demanding time of year for the females and they must leave their young hidden
while they secure the calories needed for themselves and their offspring. The
spotted fawns lying still among vegetation aren't abandoned; they are just waiting
for their mother to return for more nursing.
Unfortunately, many fawns
are collected by individuals who then attempt to "raise" them. Not
only is this detrimental to the deer, it is illegal to posses wildlife. WDFW
does allow licensed wildlife rehabilitators with the appropriate facility to
temporarily keep fawns. Those that are not licensed through this process are
not allowed to hold deer fawns, even with the best of intentions.
An example from Southwest
Washington provides insight into the rationale behind these laws. In the summer
of 2005, two fawns were collected and illegally raised inside of an enclosure
until the spring of 2006 when they were released into the "wild" of
their suburban - rural habitat. The deer (now nearly a year old) were extremely
used to people and dogs. Initially the neighborhood enjoyed their mostly tame
yearling deer. However, the fun soon ended as eventually the deer entered a
residence, panicked, and destroyed a very large window. This caused a dispute
among neighbors, an expensive window repair, and initiated the involvement of
WDFW. Approximately two-months later, at approximately age 1, the two deer were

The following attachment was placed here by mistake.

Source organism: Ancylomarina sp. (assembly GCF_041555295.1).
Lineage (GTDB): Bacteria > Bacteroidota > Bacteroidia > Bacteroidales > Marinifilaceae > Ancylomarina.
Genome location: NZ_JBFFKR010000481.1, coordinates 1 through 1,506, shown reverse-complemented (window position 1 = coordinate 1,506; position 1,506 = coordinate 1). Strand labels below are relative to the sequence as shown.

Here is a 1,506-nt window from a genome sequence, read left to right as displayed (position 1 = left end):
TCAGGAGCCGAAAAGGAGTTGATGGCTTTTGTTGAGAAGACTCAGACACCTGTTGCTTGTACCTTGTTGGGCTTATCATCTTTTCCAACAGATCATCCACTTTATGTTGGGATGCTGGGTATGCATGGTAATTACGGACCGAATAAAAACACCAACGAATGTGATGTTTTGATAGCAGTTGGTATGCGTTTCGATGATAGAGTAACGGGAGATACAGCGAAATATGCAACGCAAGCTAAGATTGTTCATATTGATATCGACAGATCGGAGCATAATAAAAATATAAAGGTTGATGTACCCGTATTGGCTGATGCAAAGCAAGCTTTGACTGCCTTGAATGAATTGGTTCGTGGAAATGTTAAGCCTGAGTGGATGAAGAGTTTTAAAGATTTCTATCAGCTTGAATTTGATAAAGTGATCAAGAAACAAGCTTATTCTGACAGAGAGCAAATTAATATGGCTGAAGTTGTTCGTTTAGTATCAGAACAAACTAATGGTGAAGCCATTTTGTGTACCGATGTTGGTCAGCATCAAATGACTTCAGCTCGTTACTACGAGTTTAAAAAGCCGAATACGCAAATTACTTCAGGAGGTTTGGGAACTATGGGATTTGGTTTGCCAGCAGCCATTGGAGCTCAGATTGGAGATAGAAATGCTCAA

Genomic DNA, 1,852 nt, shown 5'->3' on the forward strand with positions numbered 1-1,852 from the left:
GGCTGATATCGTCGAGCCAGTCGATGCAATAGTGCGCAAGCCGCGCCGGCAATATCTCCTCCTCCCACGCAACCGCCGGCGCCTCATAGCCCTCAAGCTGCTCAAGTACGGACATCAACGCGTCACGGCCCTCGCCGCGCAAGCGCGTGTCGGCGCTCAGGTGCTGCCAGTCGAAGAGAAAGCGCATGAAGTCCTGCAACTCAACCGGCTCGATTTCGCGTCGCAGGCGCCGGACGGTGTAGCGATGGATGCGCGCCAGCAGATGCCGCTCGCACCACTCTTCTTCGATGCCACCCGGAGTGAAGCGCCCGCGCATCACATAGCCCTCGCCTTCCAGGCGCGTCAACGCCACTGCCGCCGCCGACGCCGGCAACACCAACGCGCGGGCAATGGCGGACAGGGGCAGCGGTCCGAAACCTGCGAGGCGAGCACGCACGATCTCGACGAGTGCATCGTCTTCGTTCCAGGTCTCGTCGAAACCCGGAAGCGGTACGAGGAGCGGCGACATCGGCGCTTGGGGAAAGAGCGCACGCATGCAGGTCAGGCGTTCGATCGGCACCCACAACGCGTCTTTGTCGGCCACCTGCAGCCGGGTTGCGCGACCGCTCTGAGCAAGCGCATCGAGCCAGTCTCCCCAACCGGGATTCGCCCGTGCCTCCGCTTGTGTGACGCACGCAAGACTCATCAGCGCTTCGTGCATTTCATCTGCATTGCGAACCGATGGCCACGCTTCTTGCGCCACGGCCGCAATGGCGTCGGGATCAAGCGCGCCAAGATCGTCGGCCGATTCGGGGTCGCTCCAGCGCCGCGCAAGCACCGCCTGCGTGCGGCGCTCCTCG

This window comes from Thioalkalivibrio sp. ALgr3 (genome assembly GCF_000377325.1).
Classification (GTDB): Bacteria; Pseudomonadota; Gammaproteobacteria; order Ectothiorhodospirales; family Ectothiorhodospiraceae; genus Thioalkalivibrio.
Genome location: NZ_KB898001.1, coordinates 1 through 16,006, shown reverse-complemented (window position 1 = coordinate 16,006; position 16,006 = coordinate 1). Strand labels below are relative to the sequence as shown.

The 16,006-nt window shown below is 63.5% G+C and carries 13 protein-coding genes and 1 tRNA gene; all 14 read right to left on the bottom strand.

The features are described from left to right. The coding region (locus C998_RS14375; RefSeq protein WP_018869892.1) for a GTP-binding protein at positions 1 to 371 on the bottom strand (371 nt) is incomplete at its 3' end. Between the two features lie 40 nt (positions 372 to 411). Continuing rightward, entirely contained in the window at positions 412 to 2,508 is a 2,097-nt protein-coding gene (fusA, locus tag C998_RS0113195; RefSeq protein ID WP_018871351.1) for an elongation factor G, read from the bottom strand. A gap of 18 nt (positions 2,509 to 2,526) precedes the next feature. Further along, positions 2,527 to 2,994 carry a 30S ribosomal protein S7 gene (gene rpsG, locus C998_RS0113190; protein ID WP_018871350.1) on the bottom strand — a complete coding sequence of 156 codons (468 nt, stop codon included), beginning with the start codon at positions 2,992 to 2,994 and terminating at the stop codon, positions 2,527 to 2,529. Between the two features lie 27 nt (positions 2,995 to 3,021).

killed by a vehicle on a nearby State highway.
colony of over 100 Townsend's big-eared bats was located in a cave system
on a private timber parcel.
These deer were not rehabilitated;
they never reached maturity and never contributed to the local deer population.
Instead they caused strife among neighbors, took valuable time away from WDFW
Officers, caused property damage in the way of wrecked cars and a broken living-room
window. Fortunately no people were physically hurt through this course of events.
In light of this example and keeping deer behavior and biology in mind, please
Leave the Fawns Alone!
bats: Biologist Anderson completed a forest practice review with a private
timber company regarding protection of habitat around a sensitive bat cave near
Trout Lake. The Trout Lake area is known for its cave habitat that supports
this unique bat species. This last year, a colony of over 100 Townsend's big-eared
bats was located in a cave system on this private parcel. Biologist Anderson
negotiated a habitat management plan to provide a forest buffer around several
entrances to the cave system. WDFW was pleased with the final plan agreed upon
with the private timber company.